The 2016 Presidential Campaign That Never Was

After an unsuccessful 2012 presidential campaign for the Boston Tea Party presidential nomination, I convinced former Minerva Village Councilman Phil Davison to consider running for the Libertarian Party’s 2016 presidential nomination.  The party’s platform aligned with the views he expressed during his March 2011 interview on Tosh.0.  Seeing how explosive the issues of political correctness and free speech had become with the growth of social media and mass communication, I branded Davison as a free speech advocate and kept his name active as a potential Libertarian presidential candidate.  This did not generate any interest in the Libertarian Party, which Davison later lamented.

A few months later, Davison wanted to run for president as a Republican.  Before taking the step of filing with the FEC or qualifying for primary ballots, we tried to convince the mainstream media to report on the campaign.  They had no interest in the story, and so the campaign went nowhere.

The following is the press release we sent out for the 2016 presidential campaign that never was:


November 9, 2015

Contact:  William Saturn

“America’s Councilman” to run for President

“America’s Councilman” Phil Davison, former village councilman and deputy mayor of Minerva, Ohio says he plans to run for President of the United States in 2016 as a Republican.  He wants to unite the country and solve problems by crafting a responsive government that connects democratic institutions with the people directly through social media.

“Americans are tired of lies and excuses,” says Davison, “we need to unite as one country to fix what is broken.”

Davison, 44, is best known for the passionate 2010 speech he delivered while seeking the GOP nomination for Stark County Treasurer.  A recording of Davison’s speech became a viral sensation, reaching over 3 million views on YouTube, and leading to media interviews on Good Morning AmericaAmerica’s Newsroom with Megyn KellyInside EditionTosh.0, and 20/20.   Davison’s popularity earned him the nickname “America’s Councilman.”

“America’s Councilman” fit not just for Davison’s notoriety, but for his achievements in public office.  He served for over 16 years in the Minerva Village Council as councilman and deputy mayor.  During his tenure, he introduced legislation that increased services without passing costs to taxpayers.  As President, he wishes to do the same with an emphasis on the economy and national security.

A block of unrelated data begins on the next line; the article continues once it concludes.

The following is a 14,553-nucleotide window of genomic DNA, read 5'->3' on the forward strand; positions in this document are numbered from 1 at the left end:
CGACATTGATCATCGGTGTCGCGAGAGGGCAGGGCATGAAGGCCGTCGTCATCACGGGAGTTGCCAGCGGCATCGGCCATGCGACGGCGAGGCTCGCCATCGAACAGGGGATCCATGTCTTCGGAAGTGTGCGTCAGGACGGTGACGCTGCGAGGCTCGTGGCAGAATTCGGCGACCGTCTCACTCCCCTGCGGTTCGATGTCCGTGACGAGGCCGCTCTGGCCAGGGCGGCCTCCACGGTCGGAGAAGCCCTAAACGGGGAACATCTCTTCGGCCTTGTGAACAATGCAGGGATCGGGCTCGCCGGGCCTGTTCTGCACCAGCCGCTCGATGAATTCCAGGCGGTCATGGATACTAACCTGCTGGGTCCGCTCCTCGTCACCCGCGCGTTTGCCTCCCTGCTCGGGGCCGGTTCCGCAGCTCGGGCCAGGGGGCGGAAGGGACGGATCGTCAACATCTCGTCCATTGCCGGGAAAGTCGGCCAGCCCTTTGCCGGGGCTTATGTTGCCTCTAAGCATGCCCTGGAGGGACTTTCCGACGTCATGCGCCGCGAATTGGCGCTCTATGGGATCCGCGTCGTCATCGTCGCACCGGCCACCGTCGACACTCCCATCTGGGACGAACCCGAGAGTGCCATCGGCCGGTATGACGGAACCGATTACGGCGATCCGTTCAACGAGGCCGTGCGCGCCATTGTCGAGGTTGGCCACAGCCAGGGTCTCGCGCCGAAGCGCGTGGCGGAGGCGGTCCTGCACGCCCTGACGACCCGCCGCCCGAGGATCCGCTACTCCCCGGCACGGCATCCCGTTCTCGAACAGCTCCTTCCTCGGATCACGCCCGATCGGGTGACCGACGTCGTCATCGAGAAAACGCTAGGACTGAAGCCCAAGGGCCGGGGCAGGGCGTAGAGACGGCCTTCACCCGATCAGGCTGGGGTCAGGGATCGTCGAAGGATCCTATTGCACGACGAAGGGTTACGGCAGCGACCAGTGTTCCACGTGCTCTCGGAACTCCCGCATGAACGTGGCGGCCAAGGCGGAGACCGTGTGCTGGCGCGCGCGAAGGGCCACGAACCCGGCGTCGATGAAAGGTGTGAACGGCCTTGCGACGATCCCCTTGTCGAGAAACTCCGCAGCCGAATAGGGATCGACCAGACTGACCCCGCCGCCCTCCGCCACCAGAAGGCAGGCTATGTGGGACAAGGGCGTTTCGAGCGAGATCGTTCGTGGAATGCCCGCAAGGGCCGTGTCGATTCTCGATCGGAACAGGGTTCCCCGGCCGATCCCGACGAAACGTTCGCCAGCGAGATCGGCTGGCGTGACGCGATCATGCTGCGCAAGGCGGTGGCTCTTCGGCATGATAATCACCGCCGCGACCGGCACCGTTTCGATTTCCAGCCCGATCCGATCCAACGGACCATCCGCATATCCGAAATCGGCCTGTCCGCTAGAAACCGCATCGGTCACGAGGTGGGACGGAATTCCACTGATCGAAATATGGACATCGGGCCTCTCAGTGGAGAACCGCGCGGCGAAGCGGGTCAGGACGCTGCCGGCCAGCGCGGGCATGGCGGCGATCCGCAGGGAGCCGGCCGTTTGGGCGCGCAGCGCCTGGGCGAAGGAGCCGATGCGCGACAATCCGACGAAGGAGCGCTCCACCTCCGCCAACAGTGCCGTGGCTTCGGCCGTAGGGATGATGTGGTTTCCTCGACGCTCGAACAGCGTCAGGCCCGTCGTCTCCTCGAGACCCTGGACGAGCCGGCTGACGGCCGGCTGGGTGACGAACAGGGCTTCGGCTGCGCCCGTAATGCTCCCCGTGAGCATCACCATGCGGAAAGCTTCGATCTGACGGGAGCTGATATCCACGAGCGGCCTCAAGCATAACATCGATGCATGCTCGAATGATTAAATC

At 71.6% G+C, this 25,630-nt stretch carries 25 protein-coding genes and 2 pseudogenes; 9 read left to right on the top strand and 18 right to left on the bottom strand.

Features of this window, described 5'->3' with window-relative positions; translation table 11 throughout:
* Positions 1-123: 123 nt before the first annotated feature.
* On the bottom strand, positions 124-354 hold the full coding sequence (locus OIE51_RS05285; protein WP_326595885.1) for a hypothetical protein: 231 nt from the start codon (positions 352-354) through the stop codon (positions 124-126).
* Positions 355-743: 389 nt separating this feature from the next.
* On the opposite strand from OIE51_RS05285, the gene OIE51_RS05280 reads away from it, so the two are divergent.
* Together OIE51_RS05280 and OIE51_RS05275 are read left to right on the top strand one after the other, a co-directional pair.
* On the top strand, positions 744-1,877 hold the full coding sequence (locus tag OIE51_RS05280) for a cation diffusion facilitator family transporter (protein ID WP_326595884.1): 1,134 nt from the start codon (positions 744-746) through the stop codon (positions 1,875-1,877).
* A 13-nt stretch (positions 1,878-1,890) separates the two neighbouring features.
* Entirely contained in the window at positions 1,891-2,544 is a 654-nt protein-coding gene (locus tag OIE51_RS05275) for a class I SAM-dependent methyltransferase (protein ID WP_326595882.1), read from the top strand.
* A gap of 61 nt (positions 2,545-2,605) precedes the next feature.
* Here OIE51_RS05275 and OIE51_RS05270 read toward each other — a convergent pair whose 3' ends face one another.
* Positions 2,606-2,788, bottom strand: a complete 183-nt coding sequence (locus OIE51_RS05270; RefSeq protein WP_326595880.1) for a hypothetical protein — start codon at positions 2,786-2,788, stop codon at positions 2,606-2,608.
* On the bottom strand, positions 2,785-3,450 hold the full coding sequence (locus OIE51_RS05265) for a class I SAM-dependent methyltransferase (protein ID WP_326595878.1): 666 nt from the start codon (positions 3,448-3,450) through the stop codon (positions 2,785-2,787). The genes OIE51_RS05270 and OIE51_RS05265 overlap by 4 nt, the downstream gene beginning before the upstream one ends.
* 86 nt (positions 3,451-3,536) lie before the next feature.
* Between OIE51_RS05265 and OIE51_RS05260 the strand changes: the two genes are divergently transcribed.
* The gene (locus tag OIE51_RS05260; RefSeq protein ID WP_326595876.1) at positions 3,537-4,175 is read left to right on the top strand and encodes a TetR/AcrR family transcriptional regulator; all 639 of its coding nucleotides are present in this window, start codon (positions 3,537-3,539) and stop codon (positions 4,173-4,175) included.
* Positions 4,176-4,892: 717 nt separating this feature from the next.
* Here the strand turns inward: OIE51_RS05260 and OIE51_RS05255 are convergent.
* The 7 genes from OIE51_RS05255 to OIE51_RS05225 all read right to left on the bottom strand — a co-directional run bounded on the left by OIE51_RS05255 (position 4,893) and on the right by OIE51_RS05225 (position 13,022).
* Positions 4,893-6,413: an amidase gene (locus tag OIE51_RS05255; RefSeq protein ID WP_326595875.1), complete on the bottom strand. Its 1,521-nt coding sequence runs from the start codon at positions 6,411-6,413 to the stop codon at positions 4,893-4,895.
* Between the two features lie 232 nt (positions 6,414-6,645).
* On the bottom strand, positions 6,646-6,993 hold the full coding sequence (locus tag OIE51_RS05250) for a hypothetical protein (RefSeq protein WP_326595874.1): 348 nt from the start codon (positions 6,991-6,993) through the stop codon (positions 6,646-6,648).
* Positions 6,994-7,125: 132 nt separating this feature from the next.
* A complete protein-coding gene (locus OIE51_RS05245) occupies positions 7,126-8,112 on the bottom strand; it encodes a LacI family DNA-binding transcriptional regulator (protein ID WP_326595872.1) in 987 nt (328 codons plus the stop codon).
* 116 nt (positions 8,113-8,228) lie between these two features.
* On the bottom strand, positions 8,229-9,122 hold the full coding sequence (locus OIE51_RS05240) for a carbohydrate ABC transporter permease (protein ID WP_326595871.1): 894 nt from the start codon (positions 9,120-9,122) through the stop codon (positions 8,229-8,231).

“Calvin Coolidge once said ‘The business of America is business.’ The importance of the economy cannot be underestimated,” says Davison, “the United States is part of an expanding planet in terms of science and technology, and our country must continue to keep pace with other nations.”

Davison believes the anti-establishment element in the Republican Party today is a direct result of “politics as usual.”  He sees Donald Trump tapping into this voter anger to draw support.  Davison theorizes that this movement actually dates back to 2010 when angry voters launched “a violent electoral attack on the House of Representatives, and to a larger degree, the political system itself.”   This coincided with Davison’s famous speech

“I am not claiming I began this anti-political system movement, but my speech resonated with people that are sick and tired of politics as usual. Donald Trump is riding the wave of anger and hostility that the average voter feels.”

While matching the charisma of Trump, Davison adds a record of public service that Trump lacks.  Plus, Davison is actually part of the middle class that makes up the anti-establishment movement.

“The loud and radical faction of the Republican Party needs a true commoner and representative of the people to lead the movement!”

Davison believes he is that man.

One Response

  1. […] race in November 2015 as the candidate who first tapped into the energy that Trump rode.  I sent a press release to all the major media outlets but none picked up the story.  Trump had sucked all the energy out […]

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